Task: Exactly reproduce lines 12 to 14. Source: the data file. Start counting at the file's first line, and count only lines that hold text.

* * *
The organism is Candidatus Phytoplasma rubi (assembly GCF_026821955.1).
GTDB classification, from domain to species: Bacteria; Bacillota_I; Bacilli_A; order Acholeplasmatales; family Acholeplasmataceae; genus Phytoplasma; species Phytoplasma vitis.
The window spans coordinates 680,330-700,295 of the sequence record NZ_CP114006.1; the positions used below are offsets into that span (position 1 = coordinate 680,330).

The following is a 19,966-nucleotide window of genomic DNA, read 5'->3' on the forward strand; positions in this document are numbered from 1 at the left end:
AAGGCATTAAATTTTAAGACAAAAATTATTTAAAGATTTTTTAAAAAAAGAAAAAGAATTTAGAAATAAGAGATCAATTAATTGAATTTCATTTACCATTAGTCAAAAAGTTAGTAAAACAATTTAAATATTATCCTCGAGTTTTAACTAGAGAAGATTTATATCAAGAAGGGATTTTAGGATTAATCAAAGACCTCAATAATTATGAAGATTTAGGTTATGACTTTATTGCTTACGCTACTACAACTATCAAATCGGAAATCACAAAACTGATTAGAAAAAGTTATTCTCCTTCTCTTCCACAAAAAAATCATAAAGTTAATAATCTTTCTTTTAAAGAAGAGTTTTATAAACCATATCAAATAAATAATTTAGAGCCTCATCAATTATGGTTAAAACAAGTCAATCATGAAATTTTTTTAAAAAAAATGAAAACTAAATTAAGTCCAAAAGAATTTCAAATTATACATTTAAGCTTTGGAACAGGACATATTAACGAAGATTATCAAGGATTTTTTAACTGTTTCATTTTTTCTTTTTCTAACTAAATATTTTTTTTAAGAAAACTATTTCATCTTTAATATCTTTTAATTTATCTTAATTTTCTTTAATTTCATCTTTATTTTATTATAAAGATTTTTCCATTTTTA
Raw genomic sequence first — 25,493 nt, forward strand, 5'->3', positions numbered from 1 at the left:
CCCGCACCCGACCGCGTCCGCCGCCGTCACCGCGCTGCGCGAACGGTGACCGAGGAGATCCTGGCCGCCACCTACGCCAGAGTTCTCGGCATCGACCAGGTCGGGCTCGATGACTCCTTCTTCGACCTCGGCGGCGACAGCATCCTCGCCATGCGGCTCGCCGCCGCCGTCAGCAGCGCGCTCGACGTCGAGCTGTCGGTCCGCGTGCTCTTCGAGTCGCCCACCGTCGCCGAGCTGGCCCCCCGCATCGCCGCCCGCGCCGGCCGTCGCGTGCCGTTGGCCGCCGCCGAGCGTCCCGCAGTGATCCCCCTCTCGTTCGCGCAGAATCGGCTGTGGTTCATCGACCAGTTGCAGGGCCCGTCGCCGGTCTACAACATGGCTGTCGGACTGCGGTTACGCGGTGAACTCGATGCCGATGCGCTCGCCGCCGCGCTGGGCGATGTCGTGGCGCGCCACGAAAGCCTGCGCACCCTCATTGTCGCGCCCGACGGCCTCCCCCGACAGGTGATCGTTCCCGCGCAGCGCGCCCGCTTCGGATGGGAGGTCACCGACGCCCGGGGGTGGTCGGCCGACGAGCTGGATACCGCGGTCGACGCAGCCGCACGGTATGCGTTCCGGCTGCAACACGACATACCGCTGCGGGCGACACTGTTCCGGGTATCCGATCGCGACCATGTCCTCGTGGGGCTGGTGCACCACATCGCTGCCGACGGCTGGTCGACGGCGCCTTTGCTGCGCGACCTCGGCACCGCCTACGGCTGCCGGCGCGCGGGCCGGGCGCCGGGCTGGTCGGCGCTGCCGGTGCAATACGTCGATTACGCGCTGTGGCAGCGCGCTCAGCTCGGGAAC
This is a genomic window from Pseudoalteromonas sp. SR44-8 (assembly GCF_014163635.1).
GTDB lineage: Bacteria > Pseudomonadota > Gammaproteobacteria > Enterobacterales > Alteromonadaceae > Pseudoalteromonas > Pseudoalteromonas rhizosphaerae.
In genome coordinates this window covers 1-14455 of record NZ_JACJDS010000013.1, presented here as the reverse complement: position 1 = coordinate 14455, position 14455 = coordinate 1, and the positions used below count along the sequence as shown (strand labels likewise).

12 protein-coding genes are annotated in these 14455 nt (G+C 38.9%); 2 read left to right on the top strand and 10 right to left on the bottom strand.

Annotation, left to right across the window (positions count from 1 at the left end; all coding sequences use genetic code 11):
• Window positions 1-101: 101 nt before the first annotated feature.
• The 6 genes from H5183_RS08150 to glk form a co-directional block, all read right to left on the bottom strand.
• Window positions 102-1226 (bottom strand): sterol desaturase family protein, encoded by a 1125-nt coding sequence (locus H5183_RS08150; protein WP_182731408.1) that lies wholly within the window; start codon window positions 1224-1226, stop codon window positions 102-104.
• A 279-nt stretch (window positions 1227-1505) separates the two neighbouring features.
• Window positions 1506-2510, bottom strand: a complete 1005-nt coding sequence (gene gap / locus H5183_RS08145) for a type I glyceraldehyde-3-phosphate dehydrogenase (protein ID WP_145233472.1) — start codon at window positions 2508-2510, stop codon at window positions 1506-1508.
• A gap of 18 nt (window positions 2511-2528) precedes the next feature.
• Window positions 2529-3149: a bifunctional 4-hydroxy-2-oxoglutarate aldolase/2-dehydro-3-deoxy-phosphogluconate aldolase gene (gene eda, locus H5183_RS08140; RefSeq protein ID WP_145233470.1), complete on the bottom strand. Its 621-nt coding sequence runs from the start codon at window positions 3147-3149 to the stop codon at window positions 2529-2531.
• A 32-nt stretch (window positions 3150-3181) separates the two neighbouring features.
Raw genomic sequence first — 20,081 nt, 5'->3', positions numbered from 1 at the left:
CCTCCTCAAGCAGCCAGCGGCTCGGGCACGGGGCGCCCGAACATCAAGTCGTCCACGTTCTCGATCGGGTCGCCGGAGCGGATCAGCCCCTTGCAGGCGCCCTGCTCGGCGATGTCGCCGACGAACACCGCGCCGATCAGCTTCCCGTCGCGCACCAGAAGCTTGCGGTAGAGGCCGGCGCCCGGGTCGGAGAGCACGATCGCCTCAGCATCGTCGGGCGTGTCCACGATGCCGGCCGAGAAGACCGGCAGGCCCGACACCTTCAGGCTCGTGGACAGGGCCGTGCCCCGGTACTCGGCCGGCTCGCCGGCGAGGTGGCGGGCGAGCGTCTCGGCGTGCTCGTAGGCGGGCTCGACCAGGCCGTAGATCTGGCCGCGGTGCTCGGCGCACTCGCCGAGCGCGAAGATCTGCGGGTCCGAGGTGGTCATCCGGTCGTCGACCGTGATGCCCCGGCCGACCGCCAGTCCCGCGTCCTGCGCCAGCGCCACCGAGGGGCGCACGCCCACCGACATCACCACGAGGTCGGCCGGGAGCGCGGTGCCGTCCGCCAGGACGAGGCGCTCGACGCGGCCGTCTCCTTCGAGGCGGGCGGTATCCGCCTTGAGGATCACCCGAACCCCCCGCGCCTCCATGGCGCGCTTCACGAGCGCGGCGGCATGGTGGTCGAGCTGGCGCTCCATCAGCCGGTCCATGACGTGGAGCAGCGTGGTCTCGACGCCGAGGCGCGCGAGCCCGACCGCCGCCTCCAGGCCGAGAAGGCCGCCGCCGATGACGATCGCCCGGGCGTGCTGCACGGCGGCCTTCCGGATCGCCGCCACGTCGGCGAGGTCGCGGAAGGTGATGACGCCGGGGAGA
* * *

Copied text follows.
Annotation, left to right across the window (positions count from 1 at the left end; all coding sequences use genetic code 11):
• Window positions 1-101: 101 nt before the first annotated feature.
• The 6 genes from H5183_RS08150 to glk form a co-directional block, all read right to left on the bottom strand.